Engine Trouble 200 agl

Home 2024 Forums Opening Section Maintenance Issues Engine Trouble 200 agl

Viewing 11 posts - 1 through 11 (of 11 total)
  • Author
    Posts
  • #84022

    I was departing KFTW today for a quick flight over to KDTN to pick up some passengers. Take off went normal with engines developing full power, RPMs matching, and fuel flows both where they needed to be. I don’t usually reduce TO power settings until 500-800 AGL which usually gives me time to accelerate to 140 mph while gaining some altitude at the same time. As soon as the gear locked up in the wells (and at 2-300agl) I heard the familiar sound of the gear motor stopping and doors closing on our 421B, all of a sudden airplane started yawing to the left, MP dropped to around 25″, and left engine began surging coughing and not responding to throttle inputs. A quick scan showed good CHT and EGTs with my FF being drastically reduced so I immediately thought of a fuel pump failure and the low setting on the AUX pumps not being able to keep up.

    Aux pump went to high with the engine giving one final surge (no matter the mixture, throttle, or prop setting) and she was pretty much done. Got the engine caged, climbed up, and returned to FTW without much of a problem. Was able to get a hold of Bruce at Brodie Aviation who came out on a Sunday to at least take a look to see what happened as when I got on the ground, the engine would start, but not stay running, and there was no oil leak anywhere.

    We found the Engine Induction Tube coming off of the turbo had popped off of the turbo housing thus disrupting the air/fuel mixture and causing me to have the problems. The clamps did not fail, although it was loose enough not to keep the hose where it needed to be. Right side was tight and no problems. Got it fixed and I was on my way.

    My question is has anyone else had this type of problem? It was great to validate the training that I do and thankfully I was without passengers, but to think of something as simple as that one clamp….wow!

    #97707

    Wow, that is really a great report, the type I do like reading as it worked out well.

    There ares so many variables to safe flying, I have looked at those induction tubes so many times but never really close; not anymore.

    Glad this all worked out for you.

    Jim

    #97708

    Wow … Amazing to see training at work safely … Thanks for sharing and ill be looking a bit closer from now on …

    #97710

    Glad you’re here to write about it! Seems your training worked very well.

    I have heard about induction leaks and hoses popping off causing these issues. Happened to a Malibu at FL250 a friend of mine was in about 20 years back.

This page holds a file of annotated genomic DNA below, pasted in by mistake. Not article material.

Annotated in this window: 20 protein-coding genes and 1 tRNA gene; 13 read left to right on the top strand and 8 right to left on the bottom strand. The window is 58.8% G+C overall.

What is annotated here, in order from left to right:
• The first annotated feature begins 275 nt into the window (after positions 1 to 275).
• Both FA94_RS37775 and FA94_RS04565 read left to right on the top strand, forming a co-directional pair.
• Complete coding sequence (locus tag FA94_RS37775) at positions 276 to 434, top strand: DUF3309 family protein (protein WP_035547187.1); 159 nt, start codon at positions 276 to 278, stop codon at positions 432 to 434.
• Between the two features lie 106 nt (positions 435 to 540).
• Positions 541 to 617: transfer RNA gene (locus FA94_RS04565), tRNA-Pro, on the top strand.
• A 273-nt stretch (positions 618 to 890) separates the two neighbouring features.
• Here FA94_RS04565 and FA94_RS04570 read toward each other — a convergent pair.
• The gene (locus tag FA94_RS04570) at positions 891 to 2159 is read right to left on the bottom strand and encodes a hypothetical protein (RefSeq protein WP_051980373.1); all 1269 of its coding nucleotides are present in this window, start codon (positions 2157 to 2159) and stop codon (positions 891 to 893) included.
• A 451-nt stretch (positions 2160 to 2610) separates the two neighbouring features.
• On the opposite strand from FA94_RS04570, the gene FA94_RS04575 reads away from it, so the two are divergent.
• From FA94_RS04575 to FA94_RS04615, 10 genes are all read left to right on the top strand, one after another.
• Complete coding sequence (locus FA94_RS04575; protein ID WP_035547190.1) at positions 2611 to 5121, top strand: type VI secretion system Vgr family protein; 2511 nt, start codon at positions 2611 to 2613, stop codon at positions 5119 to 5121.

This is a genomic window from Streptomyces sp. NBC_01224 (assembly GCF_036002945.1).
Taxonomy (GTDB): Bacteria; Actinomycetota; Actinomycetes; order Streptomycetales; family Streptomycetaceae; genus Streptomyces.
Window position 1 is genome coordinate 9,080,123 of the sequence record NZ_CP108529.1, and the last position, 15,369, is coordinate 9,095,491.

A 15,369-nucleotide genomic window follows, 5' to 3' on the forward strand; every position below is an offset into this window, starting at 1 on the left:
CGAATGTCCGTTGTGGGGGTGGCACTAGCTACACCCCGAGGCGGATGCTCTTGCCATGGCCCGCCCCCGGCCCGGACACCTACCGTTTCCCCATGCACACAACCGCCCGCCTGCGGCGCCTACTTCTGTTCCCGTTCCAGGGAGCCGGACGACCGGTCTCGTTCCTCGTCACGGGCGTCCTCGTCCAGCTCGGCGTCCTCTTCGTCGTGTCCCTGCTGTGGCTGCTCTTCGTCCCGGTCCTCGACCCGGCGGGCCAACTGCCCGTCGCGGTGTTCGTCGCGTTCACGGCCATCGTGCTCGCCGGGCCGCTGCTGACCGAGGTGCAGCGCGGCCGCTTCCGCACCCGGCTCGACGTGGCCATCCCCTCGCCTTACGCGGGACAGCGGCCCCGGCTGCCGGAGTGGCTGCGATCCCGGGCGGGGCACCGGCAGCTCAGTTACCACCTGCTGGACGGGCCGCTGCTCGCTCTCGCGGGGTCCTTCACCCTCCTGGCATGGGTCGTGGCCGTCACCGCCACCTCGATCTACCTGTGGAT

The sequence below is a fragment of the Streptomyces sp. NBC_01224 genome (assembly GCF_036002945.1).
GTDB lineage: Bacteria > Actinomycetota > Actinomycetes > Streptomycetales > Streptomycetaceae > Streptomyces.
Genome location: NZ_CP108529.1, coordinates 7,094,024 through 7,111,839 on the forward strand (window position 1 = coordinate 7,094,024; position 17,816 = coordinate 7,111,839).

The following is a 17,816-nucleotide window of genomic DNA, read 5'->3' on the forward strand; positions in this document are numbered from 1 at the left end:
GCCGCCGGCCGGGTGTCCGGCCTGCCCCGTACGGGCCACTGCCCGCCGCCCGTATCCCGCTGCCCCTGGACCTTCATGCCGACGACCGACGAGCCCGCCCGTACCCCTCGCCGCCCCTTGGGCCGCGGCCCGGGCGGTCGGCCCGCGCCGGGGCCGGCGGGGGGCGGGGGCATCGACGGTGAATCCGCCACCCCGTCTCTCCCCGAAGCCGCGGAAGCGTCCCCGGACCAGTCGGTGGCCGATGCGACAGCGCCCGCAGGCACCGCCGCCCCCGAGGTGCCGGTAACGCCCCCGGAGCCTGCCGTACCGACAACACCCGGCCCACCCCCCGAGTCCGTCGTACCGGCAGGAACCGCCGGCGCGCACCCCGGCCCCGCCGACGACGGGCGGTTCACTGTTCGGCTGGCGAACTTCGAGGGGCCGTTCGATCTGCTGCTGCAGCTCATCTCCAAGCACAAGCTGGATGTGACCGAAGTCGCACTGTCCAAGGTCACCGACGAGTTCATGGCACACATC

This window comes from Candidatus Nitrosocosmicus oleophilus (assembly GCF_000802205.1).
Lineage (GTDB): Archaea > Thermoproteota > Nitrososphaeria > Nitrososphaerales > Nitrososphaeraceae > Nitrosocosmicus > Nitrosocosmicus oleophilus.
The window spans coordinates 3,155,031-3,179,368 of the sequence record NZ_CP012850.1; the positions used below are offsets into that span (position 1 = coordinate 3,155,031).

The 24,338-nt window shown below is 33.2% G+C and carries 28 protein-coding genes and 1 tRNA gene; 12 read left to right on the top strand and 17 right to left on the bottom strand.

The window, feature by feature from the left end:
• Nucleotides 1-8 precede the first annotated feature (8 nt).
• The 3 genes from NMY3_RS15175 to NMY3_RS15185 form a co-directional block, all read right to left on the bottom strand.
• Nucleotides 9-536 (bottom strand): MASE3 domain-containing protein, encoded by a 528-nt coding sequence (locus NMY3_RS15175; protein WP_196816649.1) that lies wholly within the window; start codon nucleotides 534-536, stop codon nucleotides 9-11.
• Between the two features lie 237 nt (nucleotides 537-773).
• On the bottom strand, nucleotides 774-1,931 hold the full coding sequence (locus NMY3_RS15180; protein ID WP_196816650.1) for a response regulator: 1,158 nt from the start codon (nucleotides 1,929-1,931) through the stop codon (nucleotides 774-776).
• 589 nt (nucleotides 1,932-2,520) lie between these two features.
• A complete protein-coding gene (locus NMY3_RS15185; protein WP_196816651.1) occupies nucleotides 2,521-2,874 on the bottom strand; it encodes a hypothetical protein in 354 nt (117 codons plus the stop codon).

#97711

    Good job! What was your actual climb rate after you got the engine caged? How light were you?
    Again, I’m glad it turned out so well.

    #97713

    Nicely handled. I have not had a problem with the tube popping off, but I have looked at several of those and found holes. Some shops don’t remove them at annual, but I think it is a good idea they seem to crack and get holes where they can be seen until flexed. Not your the cause of your problem in this case, but something to keep an eye out for.

    #97716

    Anytime maint is done to the induction tubes it is worth checking them with a 2nd set of hands. Also worth while to check again after next oil change, etc as the hose will compress a bit.

    The induction system is not really tested until you get up high as that is when the differential pressure is the highest.

    Good job on the recovery!

    #97718

    Nice job! That’s the way it’s supposed to work and why we have 2 engines.

    Robert

    #97720

    Excellent job! and thank you for sharing this!

    I too would be interested to know what kind of climb rate you had, weight and OAT.

    #97732
    rwelsh
    Participant

      most times if the manifold pressure drops below ambient, there is some kind of induction leak, turbo pressure leak or turbo failure. The place I have found bad ducting is the elbows between the intercooler and the intake tube assembly. These ducts have special high strength clamps although I have seem regular screw clamps on some which is a no-no.

      #97744

      I had 196 gallons on board and was solo (thankfully). It was also cool outside….around 40 I think. I was seeing a pretty good climb rate due to me not having to gain speed, but was around 400-500fpm initially, although to be honest with you, after I saw positive rate, I was busy keeping an eye on airspeed 😀

      The airplane climbed without a problem once I got the engine feathered, but when it was trying to run (or quit depending on how you look at it), the drag was very significant and the nose had to come way down from normal climb attitude to keep the speed up. I would almost equate it to having to shove the nose down in a single after rotation to maintain your speed, although not quite that dramatic.

      The clamps on the hoses were the correct ones too. I am not sure what happened, but they will definately be on my “to check” list during each oil change just like the exhaust!

    Viewing 11 posts - 1 through 11 (of 11 total)
    • You must be logged in to reply to this topic.